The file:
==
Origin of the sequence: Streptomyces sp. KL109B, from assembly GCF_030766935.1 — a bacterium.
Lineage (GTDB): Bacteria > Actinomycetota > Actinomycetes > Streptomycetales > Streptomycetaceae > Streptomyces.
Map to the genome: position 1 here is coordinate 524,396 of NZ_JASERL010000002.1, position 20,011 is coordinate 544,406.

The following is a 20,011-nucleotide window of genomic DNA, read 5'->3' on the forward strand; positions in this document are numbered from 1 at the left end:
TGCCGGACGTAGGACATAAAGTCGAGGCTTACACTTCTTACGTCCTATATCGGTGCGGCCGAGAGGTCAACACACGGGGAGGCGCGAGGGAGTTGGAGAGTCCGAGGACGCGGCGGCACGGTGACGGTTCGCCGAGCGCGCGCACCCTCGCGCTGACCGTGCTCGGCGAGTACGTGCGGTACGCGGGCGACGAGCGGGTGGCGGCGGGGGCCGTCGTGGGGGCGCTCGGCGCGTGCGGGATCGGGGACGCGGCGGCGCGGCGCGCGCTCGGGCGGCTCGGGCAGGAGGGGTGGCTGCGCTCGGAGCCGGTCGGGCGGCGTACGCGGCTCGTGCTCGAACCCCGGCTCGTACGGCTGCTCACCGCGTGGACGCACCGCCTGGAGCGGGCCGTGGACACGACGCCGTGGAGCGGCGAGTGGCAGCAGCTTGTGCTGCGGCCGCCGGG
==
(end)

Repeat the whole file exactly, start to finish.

Origin of the sequence: Streptomyces sp. KL109B, from assembly GCF_030766935.1 — a bacterium.
Lineage (GTDB): Bacteria > Actinomycetota > Actinomycetes > Streptomycetales > Streptomycetaceae > Streptomyces.
Map to the genome: position 1 here is coordinate 524,396 of NZ_JASERL010000002.1, position 20,011 is coordinate 544,406.

The following is a 20,011-nucleotide window of genomic DNA, read 5'->3' on the forward strand; positions in this document are numbered from 1 at the left end:
TGCCGGACGTAGGACATAAAGTCGAGGCTTACACTTCTTACGTCCTATATCGGTGCGGCCGAGAGGTCAACACACGGGGAGGCGCGAGGGAGTTGGAGAGTCCGAGGACGCGGCGGCACGGTGACGGTTCGCCGAGCGCGCGCACCCTCGCGCTGACCGTGCTCGGCGAGTACGTGCGGTACGCGGGCGACGAGCGGGTGGCGGCGGGGGCCGTCGTGGGGGCGCTCGGCGCGTGCGGGATCGGGGACGCGGCGGCGCGGCGCGCGCTCGGGCGGCTCGGGCAGGAGGGGTGGCTGCGCTCGGAGCCGGTCGGGCGGCGTACGCGGCTCGTGCTCGAACCCCGGCTCGTACGGCTGCTCACCGCGTGGACGCACCGCCTGGAGCGGGCCGTGGACACGACGCCGTGGAGCGGCGAGTGGCAGCAGCTTGTGCTGCGGCCGCCGGG